Netflix adds RTÉ shows
EPISODES OF RTÉ television dramas and comedies including The Clinic, Trivia, Killnaskully and Mattie will be added to Netflix in Britain and Ireland under a new deal between the broadcaster and the online subscription service.
A total of 140 episodes from RTÉ’s back catalogue will be available to Netflix members from Saturday, while series of restaurant drama Raw will also be available to its Irish customers.
Aisling McCabe, director of content and strategy at RTÉ Digital, says the deal gives audiences “more choice and more flexibility” in how they watch RTÉ content. Netflix, which costs €6.99 a month to Irish users, is accessible via more than 800 different devices including iPad, iPhone, desktop computers and Samsung’s connected TVs.
“From RTÉ’s perspective, our strategy is to be relevant to audiences wherever they are,” says McCabe.
Crucially, the Netflix deal gives RTÉ another window in which to sell its content. Its programmes continue to be available on the RTÉ Player for 21 days after they are first broadcast but, until now, their commercial life after that point tended to be confined to the DVD market.
“Everyone knows that the retail DVD business is in decline, so we’re looking at more opportunities to generate revenue,” says McCabe. “This extends our distribution business.”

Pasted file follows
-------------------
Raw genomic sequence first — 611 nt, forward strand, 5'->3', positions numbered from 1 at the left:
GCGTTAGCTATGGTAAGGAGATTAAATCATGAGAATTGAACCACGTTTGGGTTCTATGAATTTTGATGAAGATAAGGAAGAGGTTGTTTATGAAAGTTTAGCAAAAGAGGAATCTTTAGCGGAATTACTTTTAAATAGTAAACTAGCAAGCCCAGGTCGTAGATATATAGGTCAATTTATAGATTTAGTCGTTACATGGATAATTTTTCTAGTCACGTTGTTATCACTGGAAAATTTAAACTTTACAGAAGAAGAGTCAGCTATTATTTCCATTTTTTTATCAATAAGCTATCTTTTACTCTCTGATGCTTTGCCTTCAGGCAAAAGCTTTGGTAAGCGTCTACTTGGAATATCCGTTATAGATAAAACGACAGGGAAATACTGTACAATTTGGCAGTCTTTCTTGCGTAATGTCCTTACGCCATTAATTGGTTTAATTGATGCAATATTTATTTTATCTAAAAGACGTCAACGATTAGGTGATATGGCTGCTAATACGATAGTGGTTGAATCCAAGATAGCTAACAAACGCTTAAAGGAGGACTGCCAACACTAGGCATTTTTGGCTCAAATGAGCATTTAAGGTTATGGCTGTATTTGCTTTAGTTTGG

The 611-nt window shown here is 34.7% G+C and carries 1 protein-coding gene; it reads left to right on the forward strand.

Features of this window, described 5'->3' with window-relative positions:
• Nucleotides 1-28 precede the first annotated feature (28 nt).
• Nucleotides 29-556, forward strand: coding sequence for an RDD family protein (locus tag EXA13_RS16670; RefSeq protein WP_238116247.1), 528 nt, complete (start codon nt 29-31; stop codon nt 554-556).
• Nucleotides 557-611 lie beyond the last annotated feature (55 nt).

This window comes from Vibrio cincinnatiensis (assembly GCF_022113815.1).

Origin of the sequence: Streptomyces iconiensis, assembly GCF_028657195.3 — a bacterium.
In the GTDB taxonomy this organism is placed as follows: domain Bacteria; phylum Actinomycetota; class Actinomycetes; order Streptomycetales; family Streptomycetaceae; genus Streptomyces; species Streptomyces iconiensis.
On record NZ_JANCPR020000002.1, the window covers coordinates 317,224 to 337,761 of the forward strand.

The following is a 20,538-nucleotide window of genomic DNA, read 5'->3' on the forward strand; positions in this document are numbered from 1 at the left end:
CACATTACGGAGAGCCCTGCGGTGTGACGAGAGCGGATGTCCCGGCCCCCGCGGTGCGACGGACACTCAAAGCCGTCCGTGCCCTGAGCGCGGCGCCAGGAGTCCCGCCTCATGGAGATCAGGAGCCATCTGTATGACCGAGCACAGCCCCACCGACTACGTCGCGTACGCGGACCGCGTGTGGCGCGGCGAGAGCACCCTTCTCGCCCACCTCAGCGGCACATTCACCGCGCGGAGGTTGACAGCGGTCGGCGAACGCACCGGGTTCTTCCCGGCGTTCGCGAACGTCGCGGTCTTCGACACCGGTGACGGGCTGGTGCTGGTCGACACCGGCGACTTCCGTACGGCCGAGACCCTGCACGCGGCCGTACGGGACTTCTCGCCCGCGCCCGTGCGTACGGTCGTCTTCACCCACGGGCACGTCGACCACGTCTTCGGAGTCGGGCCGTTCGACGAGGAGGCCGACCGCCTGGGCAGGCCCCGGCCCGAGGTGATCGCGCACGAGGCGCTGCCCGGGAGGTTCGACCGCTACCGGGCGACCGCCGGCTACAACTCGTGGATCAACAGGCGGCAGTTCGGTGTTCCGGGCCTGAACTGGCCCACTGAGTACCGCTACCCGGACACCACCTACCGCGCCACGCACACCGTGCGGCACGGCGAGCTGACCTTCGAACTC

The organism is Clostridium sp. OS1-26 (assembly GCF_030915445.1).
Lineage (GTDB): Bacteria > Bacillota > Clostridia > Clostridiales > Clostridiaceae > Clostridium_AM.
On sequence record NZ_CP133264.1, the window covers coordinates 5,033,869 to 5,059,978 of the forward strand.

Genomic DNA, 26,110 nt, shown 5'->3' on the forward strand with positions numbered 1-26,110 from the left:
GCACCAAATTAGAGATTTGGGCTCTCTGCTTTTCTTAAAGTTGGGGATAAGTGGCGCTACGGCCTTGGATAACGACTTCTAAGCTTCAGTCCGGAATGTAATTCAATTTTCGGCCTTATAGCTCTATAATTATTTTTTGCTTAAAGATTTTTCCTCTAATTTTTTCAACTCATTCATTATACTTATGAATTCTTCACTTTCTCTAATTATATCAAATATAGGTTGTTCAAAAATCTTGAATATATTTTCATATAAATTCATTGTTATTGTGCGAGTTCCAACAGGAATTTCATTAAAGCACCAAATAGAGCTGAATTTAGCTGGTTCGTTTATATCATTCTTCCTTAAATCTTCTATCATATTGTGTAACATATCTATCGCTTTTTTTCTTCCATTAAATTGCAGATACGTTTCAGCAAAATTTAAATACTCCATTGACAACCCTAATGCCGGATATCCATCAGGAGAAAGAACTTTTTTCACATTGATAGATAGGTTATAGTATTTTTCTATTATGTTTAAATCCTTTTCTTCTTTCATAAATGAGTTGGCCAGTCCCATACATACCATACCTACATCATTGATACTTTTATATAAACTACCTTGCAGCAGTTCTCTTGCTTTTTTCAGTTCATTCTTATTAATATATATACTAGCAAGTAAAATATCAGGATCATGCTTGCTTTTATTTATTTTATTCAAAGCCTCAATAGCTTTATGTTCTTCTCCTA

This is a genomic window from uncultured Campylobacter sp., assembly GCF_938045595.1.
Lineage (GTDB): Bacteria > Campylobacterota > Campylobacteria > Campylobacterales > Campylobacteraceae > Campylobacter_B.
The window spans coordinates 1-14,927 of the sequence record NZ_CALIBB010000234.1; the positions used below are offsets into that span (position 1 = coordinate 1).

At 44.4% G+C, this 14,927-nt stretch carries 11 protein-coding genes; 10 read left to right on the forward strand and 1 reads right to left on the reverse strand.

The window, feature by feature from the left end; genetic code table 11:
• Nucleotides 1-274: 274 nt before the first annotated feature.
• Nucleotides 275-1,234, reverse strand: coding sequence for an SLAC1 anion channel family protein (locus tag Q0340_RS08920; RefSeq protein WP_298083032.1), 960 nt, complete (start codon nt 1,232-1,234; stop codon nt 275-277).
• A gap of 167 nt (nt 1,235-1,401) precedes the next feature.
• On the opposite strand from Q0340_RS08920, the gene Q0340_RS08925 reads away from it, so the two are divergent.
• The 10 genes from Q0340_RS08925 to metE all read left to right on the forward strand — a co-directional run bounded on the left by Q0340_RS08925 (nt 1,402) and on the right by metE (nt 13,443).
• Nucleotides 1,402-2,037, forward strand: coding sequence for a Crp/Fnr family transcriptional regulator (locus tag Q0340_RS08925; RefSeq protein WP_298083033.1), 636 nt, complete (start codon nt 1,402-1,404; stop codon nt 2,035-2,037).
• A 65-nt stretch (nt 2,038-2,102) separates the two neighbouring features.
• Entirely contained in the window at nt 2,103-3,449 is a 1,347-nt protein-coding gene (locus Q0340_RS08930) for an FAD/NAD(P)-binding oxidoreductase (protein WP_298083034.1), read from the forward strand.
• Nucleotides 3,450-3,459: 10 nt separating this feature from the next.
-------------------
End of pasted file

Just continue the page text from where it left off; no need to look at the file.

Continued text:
Although most of the series added to Netflix are now finished their runs, RTÉ hopes Netflix customers will gorge on back episodes of programmes still being broadcast, then swell the ratings of the shows as new episodes go out.
For example, viewers who want to watch table quiz comedy drama Trivia, which returned to RTÉ One last week, but had missed the first series, could catch up via Netflix before watching the second series on RTÉ Player or as it is broadcast on Thursday nights.
Jonathan Friedland, chief communications officer for Netflix, says the RTÉ deal fits its strategy of offering serialised drama and comedy series “you can immerse yourself in”.
The RTÉ deal also follows its link-up with Irish film producers Element Pictures, which has seen 20 films, including Garage, Kisses and His Hers, become available on the service.
Netflix, which has one million subscribers across Britain and Ireland, declines to break out the subscriber count for the Irish market alone, although Friedland says penetration rates per capita are on a par with the UK.
“We love Ireland. We want to be able to do more here,” he adds.
He agrees with RTÉ’s expectation that the deal will help it pick up a UK-based audience for Irish programmes.
“I would assume so. There are certainly a lot of Irish folk living in the UK.”
Deals such as this have been on the cards ever since the broadcaster formally launched RTÉ Digital, the division that replaced RTÉ Publishing earlier this year with a new mandate to increase revenues from subscription and pay-per-view platforms.